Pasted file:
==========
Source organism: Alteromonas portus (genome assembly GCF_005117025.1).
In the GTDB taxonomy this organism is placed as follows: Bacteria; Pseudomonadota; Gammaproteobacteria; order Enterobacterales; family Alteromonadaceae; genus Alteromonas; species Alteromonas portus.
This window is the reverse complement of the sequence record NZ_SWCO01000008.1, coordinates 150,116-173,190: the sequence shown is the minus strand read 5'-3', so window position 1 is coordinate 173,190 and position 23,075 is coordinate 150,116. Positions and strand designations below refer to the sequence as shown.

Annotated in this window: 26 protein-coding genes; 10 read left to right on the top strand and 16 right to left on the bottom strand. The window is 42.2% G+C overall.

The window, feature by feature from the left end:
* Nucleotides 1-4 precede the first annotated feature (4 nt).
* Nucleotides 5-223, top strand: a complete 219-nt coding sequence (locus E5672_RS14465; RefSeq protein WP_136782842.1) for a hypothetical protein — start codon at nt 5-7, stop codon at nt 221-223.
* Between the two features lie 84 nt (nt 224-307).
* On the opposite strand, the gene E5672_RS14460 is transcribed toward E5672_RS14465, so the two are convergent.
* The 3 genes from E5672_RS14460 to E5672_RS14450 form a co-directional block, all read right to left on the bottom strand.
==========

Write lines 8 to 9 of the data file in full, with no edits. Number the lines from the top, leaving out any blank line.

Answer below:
* Between the two features lie 84 nt (nt 224-307).
* On the opposite strand, the gene E5672_RS14460 is transcribed toward E5672_RS14465, so the two are convergent.